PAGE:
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AACR: New Noninvasive Colorectal CA Screen Promising

Last Updated: October 16, 2012.

 

Multi-target stool DNA-based test has sensitivity of 98 percent for detecting colorectal cancer

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A multi-target stool DNA-based test consisting of exfoliated DNA markers and fecal hemoglobin has high sensitivity for detecting colorectal cancer, according to a study presented at the American Association for Cancer Research's International Conference on Frontiers in Cancer Prevention Research, held from Oct. 16 to 19 in Anaheim, Calif.

TUESDAY, Oct. 16 (HealthDay News) -- A multi-target stool DNA-based test (sDNA-MT) consisting of exfoliated DNA markers and fecal hemoglobin has high sensitivity for detecting colorectal cancer, according to a study presented at the American Association for Cancer Research's International Conference on Frontiers in Cancer Prevention Research, held from Oct. 16 to 19 in Anaheim, Calif.

Graham P. Lidgard, Ph.D., from Exact Sciences Corporation in Madison, Wis., and colleagues used an optimized automated analytic platform and logistic algorithm to assess the performance of sDNA-MT for colorectal cancer screening. Stool samples were analyzed for 1,003 patients from 36 study sites, including 796 control patients with negative colonoscopies or small polyps and 207 patients with confirmed colorectal cancer or dysplasia.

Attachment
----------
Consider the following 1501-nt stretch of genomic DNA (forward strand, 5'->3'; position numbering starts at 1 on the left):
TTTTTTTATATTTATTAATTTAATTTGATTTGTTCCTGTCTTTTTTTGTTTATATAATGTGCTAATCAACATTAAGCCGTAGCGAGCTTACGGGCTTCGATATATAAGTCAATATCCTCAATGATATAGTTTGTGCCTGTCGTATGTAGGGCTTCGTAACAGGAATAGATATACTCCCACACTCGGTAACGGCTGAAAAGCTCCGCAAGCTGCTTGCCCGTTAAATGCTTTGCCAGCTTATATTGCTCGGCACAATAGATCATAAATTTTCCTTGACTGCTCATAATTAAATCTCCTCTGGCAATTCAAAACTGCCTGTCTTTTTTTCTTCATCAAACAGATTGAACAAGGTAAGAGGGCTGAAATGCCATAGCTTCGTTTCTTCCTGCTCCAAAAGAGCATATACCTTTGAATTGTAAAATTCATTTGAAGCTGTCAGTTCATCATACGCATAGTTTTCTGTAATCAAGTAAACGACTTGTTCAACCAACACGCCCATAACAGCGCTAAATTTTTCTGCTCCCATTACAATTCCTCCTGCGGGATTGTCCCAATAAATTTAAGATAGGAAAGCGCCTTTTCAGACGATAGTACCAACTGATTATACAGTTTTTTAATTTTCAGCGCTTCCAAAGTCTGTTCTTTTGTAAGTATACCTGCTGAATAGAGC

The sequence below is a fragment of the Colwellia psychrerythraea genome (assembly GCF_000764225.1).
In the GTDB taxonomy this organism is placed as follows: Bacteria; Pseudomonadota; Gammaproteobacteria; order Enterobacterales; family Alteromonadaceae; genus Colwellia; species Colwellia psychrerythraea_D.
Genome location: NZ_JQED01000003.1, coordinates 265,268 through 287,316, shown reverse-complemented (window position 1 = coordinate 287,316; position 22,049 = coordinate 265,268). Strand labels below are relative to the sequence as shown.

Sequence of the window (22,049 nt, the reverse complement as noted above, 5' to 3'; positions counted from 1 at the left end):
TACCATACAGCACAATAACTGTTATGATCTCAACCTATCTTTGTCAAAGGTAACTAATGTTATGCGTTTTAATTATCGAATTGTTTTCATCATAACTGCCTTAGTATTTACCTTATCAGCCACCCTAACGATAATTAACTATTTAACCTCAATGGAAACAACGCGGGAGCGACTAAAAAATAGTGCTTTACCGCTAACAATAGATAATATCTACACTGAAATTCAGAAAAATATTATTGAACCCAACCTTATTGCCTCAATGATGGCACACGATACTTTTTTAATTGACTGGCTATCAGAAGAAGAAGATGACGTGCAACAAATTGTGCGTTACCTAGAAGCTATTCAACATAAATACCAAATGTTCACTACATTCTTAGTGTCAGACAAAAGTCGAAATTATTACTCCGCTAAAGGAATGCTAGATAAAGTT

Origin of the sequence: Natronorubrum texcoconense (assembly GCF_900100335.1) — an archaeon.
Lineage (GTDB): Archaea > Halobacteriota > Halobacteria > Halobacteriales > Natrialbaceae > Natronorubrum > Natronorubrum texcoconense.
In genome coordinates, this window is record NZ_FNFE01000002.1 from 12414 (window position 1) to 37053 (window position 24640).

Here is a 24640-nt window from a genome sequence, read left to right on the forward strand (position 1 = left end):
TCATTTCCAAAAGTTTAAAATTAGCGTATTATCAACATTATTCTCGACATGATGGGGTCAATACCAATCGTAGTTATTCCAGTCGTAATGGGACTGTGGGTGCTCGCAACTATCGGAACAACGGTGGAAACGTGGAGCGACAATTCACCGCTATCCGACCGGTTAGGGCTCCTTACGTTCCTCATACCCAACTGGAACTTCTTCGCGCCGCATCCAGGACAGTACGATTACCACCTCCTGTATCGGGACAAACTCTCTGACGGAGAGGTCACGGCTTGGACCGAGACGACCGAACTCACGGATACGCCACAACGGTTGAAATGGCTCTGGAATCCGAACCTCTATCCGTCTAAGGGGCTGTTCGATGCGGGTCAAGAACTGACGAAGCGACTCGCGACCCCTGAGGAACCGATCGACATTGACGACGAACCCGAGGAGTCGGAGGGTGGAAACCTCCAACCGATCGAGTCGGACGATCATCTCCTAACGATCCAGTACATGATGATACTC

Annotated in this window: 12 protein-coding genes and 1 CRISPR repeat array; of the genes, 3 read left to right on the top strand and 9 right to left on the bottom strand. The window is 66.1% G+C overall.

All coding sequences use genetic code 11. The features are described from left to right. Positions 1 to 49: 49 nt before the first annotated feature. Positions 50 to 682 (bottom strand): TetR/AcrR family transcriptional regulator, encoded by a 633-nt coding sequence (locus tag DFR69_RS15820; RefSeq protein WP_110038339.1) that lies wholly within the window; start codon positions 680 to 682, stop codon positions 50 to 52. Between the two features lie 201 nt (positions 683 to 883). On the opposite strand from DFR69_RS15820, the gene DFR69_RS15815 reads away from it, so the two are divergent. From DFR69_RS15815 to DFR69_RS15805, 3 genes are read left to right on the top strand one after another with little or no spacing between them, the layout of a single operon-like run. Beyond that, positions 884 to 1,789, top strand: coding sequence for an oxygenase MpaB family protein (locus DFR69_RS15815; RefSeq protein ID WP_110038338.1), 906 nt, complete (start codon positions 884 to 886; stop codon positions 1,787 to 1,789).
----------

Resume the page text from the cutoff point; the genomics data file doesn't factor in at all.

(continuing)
At a nominal specificity of 90 percent, the researchers found that the sDNA-MT sensitivity was 98 percent for detecting colorectal cancer; 57 percent for precursors of ≥1 cm (advanced adenoma or sessile serrate adenoma); and 86 percent for high-grade dysplasia precursors.

"By analyzing samples with confirmed diagnoses from colonoscopy, we were able to build an analytic algorithm that combines our 11 stool-based biomarkers into a single result," Lidgard said in a statement. "We are encouraged by the results of this study for detecting cancer and cancer precursors, especially the precursor lesions with high-grade dysplasia, an abnormality broadly recognized as being associated with a higher risk for progression to cancer itself."

Several authors disclosed financial ties to Exact Sciences Corporation, which developed the test and sponsored the study.

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